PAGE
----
The bed was then tilted away to optimize the positioning for the latissimus transfer. A hockey-stick incision was then made along the lateral border of the latissimus dorsi and then parallel to the humerus. The latissimus was then identified, mobilized from the adjacent teres major, and released off the humerus. A heavy-braided #2 Dyneema suture was then run in Krackow fashion through the tendon, and a separate differing color #2 Dyneema suture was placed in similar fashion on the adjacent edge of the tendon, creating four limbs. The latissimus was then bluntly mobilized down to its neurovascular pedicle and off the fascia. Through the original incision, the latissimus sutures were retrieved deep to the deltoid and superficial to the repaired infraspinatus. The tendon was mobilized to the level of the posterior greater tuberosity footprint. This was then repaired to the level of the posterior greater tuberosity with a similar transosseous technique through drill holes.

The wounds were irrigated, and the deltoid split closed with heavy-braided #2 suture incorporating the coracoacromial ligament into the repair. The subcutaneous tissue and skin were closed in standard fashion. The patient was placed into a sling with a derotation wedge to maintain the arm in mild abduction but also approximately 10° external rotation. He was then extubated and transferred to the postanesthesia care unit in stable condition. There were no intraoperative complications.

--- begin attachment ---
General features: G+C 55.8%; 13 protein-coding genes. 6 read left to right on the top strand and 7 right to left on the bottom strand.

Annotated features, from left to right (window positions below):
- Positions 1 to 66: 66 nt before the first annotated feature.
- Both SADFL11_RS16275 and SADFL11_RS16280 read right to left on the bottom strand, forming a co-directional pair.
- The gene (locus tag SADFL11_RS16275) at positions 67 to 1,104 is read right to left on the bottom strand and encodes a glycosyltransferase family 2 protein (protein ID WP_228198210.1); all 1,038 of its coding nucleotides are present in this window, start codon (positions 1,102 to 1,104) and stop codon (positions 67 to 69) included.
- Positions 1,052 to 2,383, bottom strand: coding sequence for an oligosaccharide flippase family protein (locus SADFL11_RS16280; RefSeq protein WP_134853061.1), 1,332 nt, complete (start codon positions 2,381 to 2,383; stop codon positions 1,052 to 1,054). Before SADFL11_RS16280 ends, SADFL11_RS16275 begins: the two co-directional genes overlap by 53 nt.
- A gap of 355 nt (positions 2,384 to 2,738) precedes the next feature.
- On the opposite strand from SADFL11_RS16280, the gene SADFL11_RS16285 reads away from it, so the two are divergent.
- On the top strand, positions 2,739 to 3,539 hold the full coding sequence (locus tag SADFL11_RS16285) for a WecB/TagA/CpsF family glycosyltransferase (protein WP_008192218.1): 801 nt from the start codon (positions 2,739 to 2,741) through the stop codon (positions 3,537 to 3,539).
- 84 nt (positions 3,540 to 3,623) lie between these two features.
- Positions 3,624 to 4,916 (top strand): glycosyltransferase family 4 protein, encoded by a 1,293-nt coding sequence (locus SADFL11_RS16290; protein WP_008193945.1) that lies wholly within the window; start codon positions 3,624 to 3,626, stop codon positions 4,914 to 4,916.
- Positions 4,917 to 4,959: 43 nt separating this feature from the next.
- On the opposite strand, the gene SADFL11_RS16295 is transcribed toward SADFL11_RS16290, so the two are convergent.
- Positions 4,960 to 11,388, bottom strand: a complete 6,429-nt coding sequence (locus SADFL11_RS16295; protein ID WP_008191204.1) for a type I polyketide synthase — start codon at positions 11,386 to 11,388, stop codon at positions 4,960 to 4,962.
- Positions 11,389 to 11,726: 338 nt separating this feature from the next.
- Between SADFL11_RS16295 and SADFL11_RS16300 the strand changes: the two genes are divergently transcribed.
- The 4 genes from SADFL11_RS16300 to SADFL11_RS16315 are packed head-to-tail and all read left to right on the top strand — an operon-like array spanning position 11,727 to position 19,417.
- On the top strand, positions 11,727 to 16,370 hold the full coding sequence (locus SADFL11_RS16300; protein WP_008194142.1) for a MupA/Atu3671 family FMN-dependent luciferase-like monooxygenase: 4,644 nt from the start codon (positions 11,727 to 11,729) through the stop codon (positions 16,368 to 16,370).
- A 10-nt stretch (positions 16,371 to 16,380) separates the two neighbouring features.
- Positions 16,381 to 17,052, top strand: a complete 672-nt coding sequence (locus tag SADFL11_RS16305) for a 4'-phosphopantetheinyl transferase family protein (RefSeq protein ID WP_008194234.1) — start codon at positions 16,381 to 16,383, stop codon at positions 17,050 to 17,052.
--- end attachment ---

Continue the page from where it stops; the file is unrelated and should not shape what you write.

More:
Outcome


The patient was started with a guided physical therapy regimen beginning 1 week after surgery. He was maintained in a sling for 6 weeks to protect the repair. Phase 1 of therapy consisted of pendulums, passive external rotation limited to 30°, and passive forward elevation to 90° for weeks 1–6. Avoiding internal rotation behind the back or across the midline for the first 4 weeks is emphasized. At week 6, phase 2 of therapy began with active assisted range of motion as tolerated, pulleys, and isometric strengthening of the deltoid and periscapular musculature. Feedback to the patient is provided while doing isometric ER and IR to begin to try to “train” the latissimus to become an external rotators. Phase 3 began at 3 months postoperatively, to include active range of motion as tolerated and rotator cuff strengthening.

At most recent follow-up 8 months postoperatively, the patient demonstrated active forward elevation to 160°, and active external rotation to 45°, with 5/5 strength in forward elevation and 5/5 strength in external rotation (Fig. 11.3). He demonstrated a negative Hornblower’s sign and external rotation lag sign. The reconstruction completely eliminated his essentially pseudoparalytic state and restored external rotation power.

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Figure 11.3
The patient postoperatively demonstrated excellent range of motion in both forward elevation (a) and external rotation (b) without pain


Literature Review


Massive posterosuperior rotator cuff tears in young patients present a difficult clinical problem. Repair of these tears in these patients is associated with poor outcomes, likely given irreversible changes to muscular function [13]. As an alternative to massive rotator cuff repair in this setting, some surgeons have elected for a latissimus dorsi tendon transfer to supplement for loss of function of the posterosuperior rotator cuff [49], with a goal of restoring active forward elevation and external rotation.

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Jan 31, 2018 | Posted by in ORTHOPEDIC | Comments Off on Latissimus Dorsi Transfer for Severe Rotator Cuff Tears